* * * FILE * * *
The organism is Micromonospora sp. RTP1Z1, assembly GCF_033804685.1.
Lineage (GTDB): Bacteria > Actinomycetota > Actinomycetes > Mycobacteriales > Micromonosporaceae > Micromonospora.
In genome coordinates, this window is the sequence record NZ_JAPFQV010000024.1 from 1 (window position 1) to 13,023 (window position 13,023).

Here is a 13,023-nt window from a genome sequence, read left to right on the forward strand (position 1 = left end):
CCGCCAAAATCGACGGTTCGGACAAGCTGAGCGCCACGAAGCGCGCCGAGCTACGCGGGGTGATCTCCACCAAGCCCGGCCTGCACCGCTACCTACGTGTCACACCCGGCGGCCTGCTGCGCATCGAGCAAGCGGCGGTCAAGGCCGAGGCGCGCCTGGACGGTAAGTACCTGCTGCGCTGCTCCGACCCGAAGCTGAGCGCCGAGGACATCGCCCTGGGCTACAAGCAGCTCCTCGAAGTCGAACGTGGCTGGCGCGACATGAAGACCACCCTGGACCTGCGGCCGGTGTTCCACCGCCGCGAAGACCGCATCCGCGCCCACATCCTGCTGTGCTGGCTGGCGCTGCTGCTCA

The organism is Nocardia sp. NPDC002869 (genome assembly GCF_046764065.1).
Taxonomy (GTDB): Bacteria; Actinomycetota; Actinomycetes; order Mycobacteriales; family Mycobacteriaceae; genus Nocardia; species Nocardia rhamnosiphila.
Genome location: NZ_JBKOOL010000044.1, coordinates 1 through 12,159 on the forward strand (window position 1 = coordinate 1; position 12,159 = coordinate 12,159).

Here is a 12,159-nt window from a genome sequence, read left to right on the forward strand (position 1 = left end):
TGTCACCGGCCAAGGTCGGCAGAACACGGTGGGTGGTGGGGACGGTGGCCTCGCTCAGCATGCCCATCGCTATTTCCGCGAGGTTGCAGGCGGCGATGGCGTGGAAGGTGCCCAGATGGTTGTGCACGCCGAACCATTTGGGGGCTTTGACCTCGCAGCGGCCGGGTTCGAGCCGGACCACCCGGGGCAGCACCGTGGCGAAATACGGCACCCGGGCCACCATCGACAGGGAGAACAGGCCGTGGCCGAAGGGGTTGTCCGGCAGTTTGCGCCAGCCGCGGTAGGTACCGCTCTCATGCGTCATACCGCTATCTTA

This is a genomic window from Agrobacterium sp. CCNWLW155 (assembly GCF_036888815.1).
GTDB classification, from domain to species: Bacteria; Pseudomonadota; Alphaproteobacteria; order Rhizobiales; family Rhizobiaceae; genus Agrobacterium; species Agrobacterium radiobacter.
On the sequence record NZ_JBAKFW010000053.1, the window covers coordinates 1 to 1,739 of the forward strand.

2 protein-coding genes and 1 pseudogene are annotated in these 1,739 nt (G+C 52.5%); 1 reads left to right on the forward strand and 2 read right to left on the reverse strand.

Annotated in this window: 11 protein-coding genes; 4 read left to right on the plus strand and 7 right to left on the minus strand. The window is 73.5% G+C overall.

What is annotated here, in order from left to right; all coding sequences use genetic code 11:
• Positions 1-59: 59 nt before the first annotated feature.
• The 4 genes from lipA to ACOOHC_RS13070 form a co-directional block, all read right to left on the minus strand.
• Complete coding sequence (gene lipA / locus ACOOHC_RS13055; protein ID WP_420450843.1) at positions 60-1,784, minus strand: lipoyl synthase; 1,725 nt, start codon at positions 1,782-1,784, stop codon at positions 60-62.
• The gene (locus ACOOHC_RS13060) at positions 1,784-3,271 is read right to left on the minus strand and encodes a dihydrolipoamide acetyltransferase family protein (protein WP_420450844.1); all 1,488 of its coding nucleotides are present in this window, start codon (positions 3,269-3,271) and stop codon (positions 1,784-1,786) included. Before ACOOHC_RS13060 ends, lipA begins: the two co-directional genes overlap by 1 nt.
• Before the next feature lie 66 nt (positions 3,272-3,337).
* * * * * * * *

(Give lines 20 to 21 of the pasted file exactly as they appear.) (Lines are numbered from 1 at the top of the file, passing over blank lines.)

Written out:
• The gene (locus ACOOHC_RS13060) at positions 1,784-3,271 is read right to left on the minus strand and encodes a dihydrolipoamide acetyltransferase family protein (protein WP_420450844.1); all 1,488 of its coding nucleotides are present in this window, start codon (positions 3,269-3,271) and stop codon (positions 1,784-1,786) included. Before ACOOHC_RS13060 ends, lipA begins: the two co-directional genes overlap by 1 nt.
• Before the next feature lie 66 nt (positions 3,272-3,337).